Can You Get a Domestic Battery Charge Off Your Record in Illinois

If you’re like many people facing a domestic battery charge in Illinois, you’re wondering if you can later have it removed from your criminal record. Here’s what you need to know.

Can You Get a Domestic Battery Charge Off Your Record in Illinois?

In Illinois, you’re allowed to ask the court to remove some things from your criminal record – or at least to hide them from public view. There are two ways to go about keeping your record to yourself: expungement and sealing. Expungement completely erases your criminal record, while sealing simply hides some or all of it so that most people won’t find it during a criminal background check.

But when it comes to domestic battery, things get complicated.

You cannot expunge or seal a domestic battery conviction. That means once a conviction for domestic battery or aggravated domestic battery is on your record, it’s there to stay. Your only recourse is to get a pardon – but statistically, you’re very unlikely to get one.

However, charges that never lead to a conviction can be expunged or sealed. That means if the state formally charges you with domestic battery or aggravated domestic battery, but the judge in your case finds you not guilty or dismisses your case, you can clear the charges and arrest from your record.

Related: How long will a domestic battery charge stay on your criminal record?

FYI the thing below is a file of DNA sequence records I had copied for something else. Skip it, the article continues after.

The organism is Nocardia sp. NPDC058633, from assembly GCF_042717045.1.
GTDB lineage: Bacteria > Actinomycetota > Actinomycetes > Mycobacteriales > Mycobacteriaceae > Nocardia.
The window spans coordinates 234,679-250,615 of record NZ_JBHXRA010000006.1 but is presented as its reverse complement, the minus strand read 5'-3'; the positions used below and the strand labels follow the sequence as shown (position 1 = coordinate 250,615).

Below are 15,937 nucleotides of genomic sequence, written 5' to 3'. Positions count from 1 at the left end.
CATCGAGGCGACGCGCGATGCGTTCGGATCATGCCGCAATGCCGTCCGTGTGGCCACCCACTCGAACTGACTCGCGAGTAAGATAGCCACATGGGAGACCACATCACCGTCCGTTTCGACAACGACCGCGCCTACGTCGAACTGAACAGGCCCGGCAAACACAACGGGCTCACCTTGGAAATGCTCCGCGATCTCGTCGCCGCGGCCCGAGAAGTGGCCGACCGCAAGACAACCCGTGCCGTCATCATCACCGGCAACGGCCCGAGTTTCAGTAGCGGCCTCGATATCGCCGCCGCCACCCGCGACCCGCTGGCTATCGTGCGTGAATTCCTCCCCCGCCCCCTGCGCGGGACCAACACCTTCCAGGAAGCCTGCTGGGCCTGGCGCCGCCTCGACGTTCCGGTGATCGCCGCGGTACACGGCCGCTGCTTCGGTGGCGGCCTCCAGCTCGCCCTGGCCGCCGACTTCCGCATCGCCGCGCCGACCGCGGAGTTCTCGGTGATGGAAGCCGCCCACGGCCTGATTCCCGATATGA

Can a Lawyer Help You Get Your Case Dismissed?

In some cases, attorneys are able to negotiate with prosecutors and get cases dismissed. However, there’s no way to predict what will work – and everything operates on a case-by-case basis.

Related: Why do domestic violence cases get dismissed?

Can a Lawyer Help You Be Found “Not Guilty” of Domestic Battery?

There are several defenses an attorney may be able to use when a client is accused of domestic battery. Again, there’s never a way to predict how a judge will rule – and no lawyer can guarantee you specific results.

However, you do have the right to legal counsel. That means no matter what you’re accused of doing, you have a guaranteed right to talk to an attorney about your case. You have the right to get legal advice from a lawyer, and you have the right to have a lawyer represent you in court.

Related: What happens to first-time domestic violence offenders?

Do You Need to Talk to a Lawyer About Avoiding a Domestic Battery Conviction?

For many people who have been accused of domestic battery, the best thing to do is to call an attorney for advice. We’re here around the clock to help you, so call us at 847-920-4540. We’ll be happy to give you a free consultation and help you get the best possible outcome in your case.

Get help now!

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